Museum with Elephant Foot Trash Cans
Wilbur May was born rich. He was the youngest son of the owner of the world's largest department store chain. Dad wanted him to manage his stores, and Wilbur tried to, occasionally. But then he'd vanish for months, off on pleasure trips to China or South America.
That's what he really liked to do.
When dad died, Wilbur left on a year-long safari and had the dumb luck to cash in all of his company stock for government bonds. The stock market crashed while Wilbur was away, and when he returned he was able to buy 20 times more stock than he'd had when he'd left.
Wilbur took his new millions and moved to Nevada to escape California's personal income tax. He bought a multi-thousand-acre ranch south of Reno. He kept traveling and killing things. When he died in 1982, the stuff that he'd collected and killed became the Wilbur D. May Museum.
Wilbur had a bottomless appetite for souvenirs. Cases in the museum are crammed with Navajo rugs, Eskimo scrimshaw, African spears, Japanese swords. "Many artifacts that he collected resulted from trades with native people," reads one sign. "Often, payment was an object that he possessed which the natives coveted." A quick glance at Wilbur's booty -- Egyptian scarabs, New Guinean masks, T'ang Dynasty pottery -- shows who got the better end of those deals.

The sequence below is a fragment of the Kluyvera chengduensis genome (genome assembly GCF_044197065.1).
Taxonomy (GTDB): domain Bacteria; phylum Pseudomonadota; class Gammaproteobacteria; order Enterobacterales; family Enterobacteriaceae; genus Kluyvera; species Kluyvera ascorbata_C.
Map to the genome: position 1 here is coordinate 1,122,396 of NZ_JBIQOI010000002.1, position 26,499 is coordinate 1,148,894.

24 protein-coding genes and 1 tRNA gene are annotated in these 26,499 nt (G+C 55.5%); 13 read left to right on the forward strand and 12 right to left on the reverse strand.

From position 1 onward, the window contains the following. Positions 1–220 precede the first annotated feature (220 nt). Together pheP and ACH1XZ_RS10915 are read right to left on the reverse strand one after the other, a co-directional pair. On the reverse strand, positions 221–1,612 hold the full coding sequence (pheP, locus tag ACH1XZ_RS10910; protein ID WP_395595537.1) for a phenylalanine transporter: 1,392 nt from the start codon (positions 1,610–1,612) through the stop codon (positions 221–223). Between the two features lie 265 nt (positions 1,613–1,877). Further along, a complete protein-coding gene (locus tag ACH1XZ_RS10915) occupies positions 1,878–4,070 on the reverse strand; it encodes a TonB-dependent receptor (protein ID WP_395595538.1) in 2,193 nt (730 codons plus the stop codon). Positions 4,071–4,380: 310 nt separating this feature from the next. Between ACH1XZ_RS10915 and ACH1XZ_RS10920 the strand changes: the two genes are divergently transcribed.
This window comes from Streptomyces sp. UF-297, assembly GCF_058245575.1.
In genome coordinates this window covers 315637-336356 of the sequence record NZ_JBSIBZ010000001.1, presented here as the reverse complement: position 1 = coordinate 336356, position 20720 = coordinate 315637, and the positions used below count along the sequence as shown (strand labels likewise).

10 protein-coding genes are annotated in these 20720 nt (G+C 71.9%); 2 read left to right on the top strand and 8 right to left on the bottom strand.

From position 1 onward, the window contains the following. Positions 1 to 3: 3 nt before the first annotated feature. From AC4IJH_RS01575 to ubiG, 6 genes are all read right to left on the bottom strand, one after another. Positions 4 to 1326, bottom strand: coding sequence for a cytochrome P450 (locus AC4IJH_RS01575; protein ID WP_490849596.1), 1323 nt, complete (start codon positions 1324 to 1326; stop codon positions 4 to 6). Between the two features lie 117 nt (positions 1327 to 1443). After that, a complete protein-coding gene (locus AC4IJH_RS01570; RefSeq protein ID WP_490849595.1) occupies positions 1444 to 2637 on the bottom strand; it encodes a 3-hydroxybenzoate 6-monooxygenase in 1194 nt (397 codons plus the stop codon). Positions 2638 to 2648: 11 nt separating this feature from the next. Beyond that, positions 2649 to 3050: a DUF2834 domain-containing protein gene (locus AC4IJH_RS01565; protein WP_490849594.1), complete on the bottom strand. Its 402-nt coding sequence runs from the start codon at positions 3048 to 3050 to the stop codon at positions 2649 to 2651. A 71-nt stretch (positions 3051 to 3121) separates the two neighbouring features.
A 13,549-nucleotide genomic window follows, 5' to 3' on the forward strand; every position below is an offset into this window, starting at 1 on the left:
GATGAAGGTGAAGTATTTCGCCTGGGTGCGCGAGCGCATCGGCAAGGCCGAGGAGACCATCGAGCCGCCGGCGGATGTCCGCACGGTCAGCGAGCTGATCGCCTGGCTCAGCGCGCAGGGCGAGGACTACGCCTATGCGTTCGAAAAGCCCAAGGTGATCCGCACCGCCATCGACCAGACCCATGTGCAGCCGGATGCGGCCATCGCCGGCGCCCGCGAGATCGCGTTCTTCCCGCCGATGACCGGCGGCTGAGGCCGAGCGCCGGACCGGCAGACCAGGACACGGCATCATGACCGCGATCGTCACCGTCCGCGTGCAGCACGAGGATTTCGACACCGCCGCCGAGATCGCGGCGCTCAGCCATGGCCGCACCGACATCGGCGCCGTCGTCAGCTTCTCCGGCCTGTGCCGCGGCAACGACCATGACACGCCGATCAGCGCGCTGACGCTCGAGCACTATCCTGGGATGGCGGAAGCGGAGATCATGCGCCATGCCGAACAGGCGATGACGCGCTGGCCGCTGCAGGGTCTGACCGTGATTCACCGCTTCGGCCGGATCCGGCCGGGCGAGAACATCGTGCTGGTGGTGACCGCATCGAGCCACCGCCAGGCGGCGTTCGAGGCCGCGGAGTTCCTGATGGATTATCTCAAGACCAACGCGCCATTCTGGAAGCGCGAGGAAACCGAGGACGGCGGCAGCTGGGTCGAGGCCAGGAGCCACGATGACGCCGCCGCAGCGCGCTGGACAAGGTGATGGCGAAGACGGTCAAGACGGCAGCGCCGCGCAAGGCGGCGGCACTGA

Wilbur's prize collectible has to be his human shrunken head, a specimen from Ecuador, impaled on a stick, and "used in elaborate cannibalistic rites" according to its sign. Wilbur called the head "Susie" and paid his ranch foreman an extra $5.00 a month to keep its long hair neatly brushed.
Several rooms from Wilbur's home have been recreated in the museum. The trophy room displays a zoo's worth of dead animals on its walls: tigers, hippos, rhinos, lions. Ashtrays are made of animal parts, trash cans from elephant's feet, rifle racks from the upturned legs of gazelles. The furniture is upholstered in zebra, the lamps in giraffe, with bases made of elephant feet and shades probably made of something we'd rather not think about.
"Hunters on safari in Africa were welcomed," a sign explains, "because the trophies that they collected provided food for hundreds of people."
The walls of Wilbur's rebuilt living room showcase his attempts at oil painting, his honorary awards from the Boy Scouts, and a plaque from the staff at one of the May stores, telling Wilbur what a great boss he was. A video about his life loops continually.
On the baby grand piano's music rack is Wilbur's proudest creative achievement, the lyrics for "Pass a Piece of Pizza Please," a 1948 novelty song. A recording of it by Jerry Colonna plays on the room's old floor model radio:
I don't want salami, or red meat pastrami
But please won't you pass a piece of pizza...
Photos on the wall shows bug-eyed Jerry wearing a chef's hat, hamming it up for the camera with Wilbur.
Wilbur D. May was married four times. Unlike his father, he had no sons to disappoint him. We'd guess, from his museum, that he died a happy man.